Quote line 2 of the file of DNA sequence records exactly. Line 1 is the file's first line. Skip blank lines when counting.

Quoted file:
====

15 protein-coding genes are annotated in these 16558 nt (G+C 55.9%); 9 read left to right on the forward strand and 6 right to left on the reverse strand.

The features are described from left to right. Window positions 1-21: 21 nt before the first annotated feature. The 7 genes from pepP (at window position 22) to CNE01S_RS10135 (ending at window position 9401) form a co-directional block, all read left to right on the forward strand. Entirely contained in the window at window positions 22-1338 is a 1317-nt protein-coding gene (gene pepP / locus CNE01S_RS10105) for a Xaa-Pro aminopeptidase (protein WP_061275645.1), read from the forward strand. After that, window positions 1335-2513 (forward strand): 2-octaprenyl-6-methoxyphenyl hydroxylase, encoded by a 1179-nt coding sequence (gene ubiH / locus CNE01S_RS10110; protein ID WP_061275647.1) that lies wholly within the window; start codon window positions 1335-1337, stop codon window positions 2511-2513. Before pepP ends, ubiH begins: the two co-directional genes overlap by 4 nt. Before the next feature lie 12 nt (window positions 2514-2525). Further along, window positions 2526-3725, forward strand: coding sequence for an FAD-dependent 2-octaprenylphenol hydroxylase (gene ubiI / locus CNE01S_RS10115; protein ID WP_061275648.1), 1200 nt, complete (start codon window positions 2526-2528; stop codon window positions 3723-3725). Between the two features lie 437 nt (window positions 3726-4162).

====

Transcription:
The features are described from left to right. Window positions 1-21: 21 nt before the first annotated feature. The 7 genes from pepP (at window position 22) to CNE01S_RS10135 (ending at window position 9401) form a co-directional block, all read left to right on the forward strand. Entirely contained in the window at window positions 22-1338 is a 1317-nt protein-coding gene (gene pepP / locus CNE01S_RS10105) for a Xaa-Pro aminopeptidase (protein WP_061275645.1), read from the forward strand. After that, window positions 1335-2513 (forward strand): 2-octaprenyl-6-methoxyphenyl hydroxylase, encoded by a 1179-nt coding sequence (gene ubiH / locus CNE01S_RS10110; protein ID WP_061275647.1) that lies wholly within the window; start codon window positions 1335-1337, stop codon window positions 2511-2513. Before pepP ends, ubiH begins: the two co-directional genes overlap by 4 nt. Before the next feature lie 12 nt (window positions 2514-2525). Further along, window positions 2526-3725, forward strand: coding sequence for an FAD-dependent 2-octaprenylphenol hydroxylase (gene ubiI / locus CNE01S_RS10115; protein ID WP_061275648.1), 1200 nt, complete (start codon window positions 2526-2528; stop codon window positions 3723-3725). Between the two features lie 437 nt (window positions 3726-4162).